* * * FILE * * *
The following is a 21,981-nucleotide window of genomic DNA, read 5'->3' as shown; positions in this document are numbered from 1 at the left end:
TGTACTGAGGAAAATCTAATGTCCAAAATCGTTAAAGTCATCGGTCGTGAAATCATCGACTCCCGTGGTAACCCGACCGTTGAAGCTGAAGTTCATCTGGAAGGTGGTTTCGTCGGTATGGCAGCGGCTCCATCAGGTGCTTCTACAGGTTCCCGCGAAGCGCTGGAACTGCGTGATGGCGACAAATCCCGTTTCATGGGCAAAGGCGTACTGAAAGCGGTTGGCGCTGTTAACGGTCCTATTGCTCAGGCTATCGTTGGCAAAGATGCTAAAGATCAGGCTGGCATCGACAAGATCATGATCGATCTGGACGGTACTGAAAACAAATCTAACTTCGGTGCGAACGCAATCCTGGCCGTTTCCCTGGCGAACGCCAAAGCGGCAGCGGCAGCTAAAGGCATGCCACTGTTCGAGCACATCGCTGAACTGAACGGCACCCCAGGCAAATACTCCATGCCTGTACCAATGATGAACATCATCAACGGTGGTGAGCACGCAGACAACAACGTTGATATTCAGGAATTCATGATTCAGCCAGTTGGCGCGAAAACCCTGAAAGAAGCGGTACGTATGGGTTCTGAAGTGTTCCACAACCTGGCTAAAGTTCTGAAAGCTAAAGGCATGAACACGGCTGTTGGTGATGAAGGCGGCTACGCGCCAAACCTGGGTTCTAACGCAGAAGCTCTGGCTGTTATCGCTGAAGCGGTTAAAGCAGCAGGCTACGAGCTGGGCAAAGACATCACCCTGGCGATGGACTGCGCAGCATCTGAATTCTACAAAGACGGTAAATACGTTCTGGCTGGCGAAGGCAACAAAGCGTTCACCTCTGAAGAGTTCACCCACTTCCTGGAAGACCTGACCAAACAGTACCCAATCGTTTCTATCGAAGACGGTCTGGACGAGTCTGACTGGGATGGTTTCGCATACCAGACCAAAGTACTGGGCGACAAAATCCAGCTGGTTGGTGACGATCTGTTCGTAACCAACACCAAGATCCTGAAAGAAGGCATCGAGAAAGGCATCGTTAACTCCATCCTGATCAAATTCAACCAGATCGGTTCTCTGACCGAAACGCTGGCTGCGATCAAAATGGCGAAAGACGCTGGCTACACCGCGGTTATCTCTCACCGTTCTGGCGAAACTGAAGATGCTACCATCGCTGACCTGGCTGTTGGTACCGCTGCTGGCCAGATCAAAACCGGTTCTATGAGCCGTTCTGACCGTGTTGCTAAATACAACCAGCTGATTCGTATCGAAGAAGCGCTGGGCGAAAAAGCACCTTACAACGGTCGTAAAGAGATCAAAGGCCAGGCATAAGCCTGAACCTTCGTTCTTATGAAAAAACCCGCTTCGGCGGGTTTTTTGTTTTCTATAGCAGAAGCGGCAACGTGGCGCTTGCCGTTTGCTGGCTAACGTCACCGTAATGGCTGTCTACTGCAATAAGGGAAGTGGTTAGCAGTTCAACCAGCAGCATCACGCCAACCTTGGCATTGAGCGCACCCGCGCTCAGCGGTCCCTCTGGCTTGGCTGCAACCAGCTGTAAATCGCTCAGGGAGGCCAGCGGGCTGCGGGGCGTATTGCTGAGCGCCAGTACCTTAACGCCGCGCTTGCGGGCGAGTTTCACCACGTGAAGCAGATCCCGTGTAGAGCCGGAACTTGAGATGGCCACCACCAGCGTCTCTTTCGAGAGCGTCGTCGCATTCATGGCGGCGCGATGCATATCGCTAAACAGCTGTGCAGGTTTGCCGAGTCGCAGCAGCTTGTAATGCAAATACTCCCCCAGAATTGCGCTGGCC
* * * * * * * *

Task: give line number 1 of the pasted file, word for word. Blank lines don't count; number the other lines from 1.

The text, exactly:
The following is a 21,981-nucleotide window of genomic DNA, read 5'->3' as shown; positions in this document are numbered from 1 at the left end: